Members of the Royal Australian Navy’s Clearance Diving Team 3 (AUSCDT 3) were awarded a United States (US) Navy Unit Commendation for exceptionally meritorious service in the 1991 Gulf War at a ceremony at HMAS Penguin today.
In 1992, the Acting Secretary of the US Navy awarded a US Unit Commendation to units involved in the 1991 multinational Desert Storm Task Group.
Australian guidelines at the time prevented Clearance Diving Team 3 personnel from accepting the US award. Following later revision of the guidelines, the US has been progressively reviewing records to ensure all entitled personnel receive their awards.
Commander Australian Fleet, Rear Admiral Jonathan Mead, presented the commendation to the original teammates, many of whom are still serving.
“The award of the US Unit Commendation was a reminder of the significant achievement of Clearance Diving Team 3 during the First Gulf War,” Rear Admiral Mead said.
“Under the command of then Lieutenant Commander John Griffith, the team was initially involved in the preparations for a possible amphibious assault of Iraqi occupied Kuwait.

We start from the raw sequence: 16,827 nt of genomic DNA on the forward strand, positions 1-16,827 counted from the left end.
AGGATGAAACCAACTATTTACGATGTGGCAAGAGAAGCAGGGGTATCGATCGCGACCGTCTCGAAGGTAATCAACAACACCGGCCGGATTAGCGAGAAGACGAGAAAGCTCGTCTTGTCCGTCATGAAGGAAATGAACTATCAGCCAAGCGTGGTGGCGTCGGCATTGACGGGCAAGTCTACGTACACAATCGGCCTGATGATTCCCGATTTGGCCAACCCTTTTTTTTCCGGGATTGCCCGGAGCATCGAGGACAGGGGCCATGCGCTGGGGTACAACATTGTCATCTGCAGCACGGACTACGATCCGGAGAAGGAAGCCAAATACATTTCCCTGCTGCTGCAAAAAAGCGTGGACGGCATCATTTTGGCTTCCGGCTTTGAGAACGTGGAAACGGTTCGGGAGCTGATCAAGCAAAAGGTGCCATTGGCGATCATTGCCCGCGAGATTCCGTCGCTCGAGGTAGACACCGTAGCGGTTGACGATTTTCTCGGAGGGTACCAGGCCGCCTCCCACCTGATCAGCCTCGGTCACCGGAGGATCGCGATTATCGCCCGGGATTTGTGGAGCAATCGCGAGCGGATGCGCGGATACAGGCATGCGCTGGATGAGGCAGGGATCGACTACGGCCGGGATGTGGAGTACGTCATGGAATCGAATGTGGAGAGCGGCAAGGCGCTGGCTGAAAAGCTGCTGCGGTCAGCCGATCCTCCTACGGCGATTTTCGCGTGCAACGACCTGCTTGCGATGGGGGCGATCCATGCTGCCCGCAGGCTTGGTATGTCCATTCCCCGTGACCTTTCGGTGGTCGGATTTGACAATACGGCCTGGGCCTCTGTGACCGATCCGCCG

“As the requirement for an amphibious operation receded, the team’s primary mission became the explosive ordnance clearance of Kuwaiti ports in support of the US Navy’s Coastal Warfare and Port Recovery operations.
“The members distinguished themselves and earned their branch an international reputation for courage, skill, professionalism, flexibility, and adaptability.”
Former Executive Officer of AUSCDT 3 and current Head of Clearance Diving, Captain Stephen O’Brien, said the commendation was welcome recognition for a deployment that was both challenging and rewarding.
“The experience and the lessons learnt from the team’s time in the First Gulf War helped us in later deployments and are still part of the way we operate today,” Captain O’Brien said.
The events in Kuwait in 1990 resulted in the international community responding swiftly with a large multinational task force.
AUSCDT 3 cleared four ports, searched 2,157,200 square metres of sea bed, surveyed 32 wrecks, dealt with 60 mines, cleared 234,986 pieces of ordnance, cleared seven ships and secured countless buildings, ports and oil facilities.
The operational recovery of these ports provided the Government of Kuwait and supporting coalition forces with their most important means to resupply the beleaguered Kuwaiti populace so they could rebuild their nation.
During that time, HMA Ships Adelaide, Darwin and Success also deployed to the region, followed at the end of 1990 by HMA Ships Brisbane and Sydney.
Ms Linda Daetwyler, US Consul General, and representatives from across Defence attended the special event.